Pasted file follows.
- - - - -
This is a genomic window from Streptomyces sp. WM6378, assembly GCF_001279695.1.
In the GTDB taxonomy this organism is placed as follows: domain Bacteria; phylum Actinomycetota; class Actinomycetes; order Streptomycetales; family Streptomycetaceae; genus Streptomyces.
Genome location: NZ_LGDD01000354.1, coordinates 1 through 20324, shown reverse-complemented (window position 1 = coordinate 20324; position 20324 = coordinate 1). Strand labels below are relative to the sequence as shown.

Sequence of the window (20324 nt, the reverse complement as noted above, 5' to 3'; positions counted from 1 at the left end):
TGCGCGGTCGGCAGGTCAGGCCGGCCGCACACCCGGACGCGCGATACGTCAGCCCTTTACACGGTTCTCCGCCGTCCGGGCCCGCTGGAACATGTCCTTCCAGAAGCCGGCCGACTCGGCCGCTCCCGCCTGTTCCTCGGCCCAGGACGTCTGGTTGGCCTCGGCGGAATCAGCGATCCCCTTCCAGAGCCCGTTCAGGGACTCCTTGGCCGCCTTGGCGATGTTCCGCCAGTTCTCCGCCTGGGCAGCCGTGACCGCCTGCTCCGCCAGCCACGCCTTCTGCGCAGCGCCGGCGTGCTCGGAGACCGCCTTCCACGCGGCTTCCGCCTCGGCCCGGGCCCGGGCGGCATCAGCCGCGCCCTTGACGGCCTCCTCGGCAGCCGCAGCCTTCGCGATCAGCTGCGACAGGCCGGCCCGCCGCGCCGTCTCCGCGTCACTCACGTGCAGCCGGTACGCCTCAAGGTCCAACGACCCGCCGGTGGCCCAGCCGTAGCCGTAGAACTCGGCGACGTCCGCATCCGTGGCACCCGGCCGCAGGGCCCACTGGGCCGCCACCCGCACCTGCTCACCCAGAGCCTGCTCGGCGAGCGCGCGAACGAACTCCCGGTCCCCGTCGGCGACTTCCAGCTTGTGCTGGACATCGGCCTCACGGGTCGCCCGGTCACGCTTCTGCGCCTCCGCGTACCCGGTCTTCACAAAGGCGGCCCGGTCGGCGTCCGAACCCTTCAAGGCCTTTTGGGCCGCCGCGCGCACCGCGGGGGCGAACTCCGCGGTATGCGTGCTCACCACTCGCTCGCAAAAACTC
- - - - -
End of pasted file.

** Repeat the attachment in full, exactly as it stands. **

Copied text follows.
This is a genomic window from Streptomyces sp. WM6378, assembly GCF_001279695.1.
In the GTDB taxonomy this organism is placed as follows: domain Bacteria; phylum Actinomycetota; class Actinomycetes; order Streptomycetales; family Streptomycetaceae; genus Streptomyces.
Genome location: NZ_LGDD01000354.1, coordinates 1 through 20324, shown reverse-complemented (window position 1 = coordinate 20324; position 20324 = coordinate 1). Strand labels below are relative to the sequence as shown.

Sequence of the window (20324 nt, the reverse complement as noted above, 5' to 3'; positions counted from 1 at the left end):
TGCGCGGTCGGCAGGTCAGGCCGGCCGCACACCCGGACGCGCGATACGTCAGCCCTTTACACGGTTCTCCGCCGTCCGGGCCCGCTGGAACATGTCCTTCCAGAAGCCGGCCGACTCGGCCGCTCCCGCCTGTTCCTCGGCCCAGGACGTCTGGTTGGCCTCGGCGGAATCAGCGATCCCCTTCCAGAGCCCGTTCAGGGACTCCTTGGCCGCCTTGGCGATGTTCCGCCAGTTCTCCGCCTGGGCAGCCGTGACCGCCTGCTCCGCCAGCCACGCCTTCTGCGCAGCGCCGGCGTGCTCGGAGACCGCCTTCCACGCGGCTTCCGCCTCGGCCCGGGCCCGGGCGGCATCAGCCGCGCCCTTGACGGCCTCCTCGGCAGCCGCAGCCTTCGCGATCAGCTGCGACAGGCCGGCCCGCCGCGCCGTCTCCGCGTCACTCACGTGCAGCCGGTACGCCTCAAGGTCCAACGACCCGCCGGTGGCCCAGCCGTAGCCGTAGAACTCGGCGACGTCCGCATCCGTGGCACCCGGCCGCAGGGCCCACTGGGCCGCCACCCGCACCTGCTCACCCAGAGCCTGCTCGGCGAGCGCGCGAACGAACTCCCGGTCCCCGTCGGCGACTTCCAGCTTGTGCTGGACATCGGCCTCACGGGTCGCCCGGTCACGCTTCTGCGCCTCCGCGTACCCGGTCTTCACAAAGGCGGCCCGGTCGGCGTCCGAACCCTTCAAGGCCTTTTGGGCCGCCGCGCGCACCGCGGGGGCGAACTCCGCGGTATGCGTGCTCACCACTCGCTCGCAAAAACTC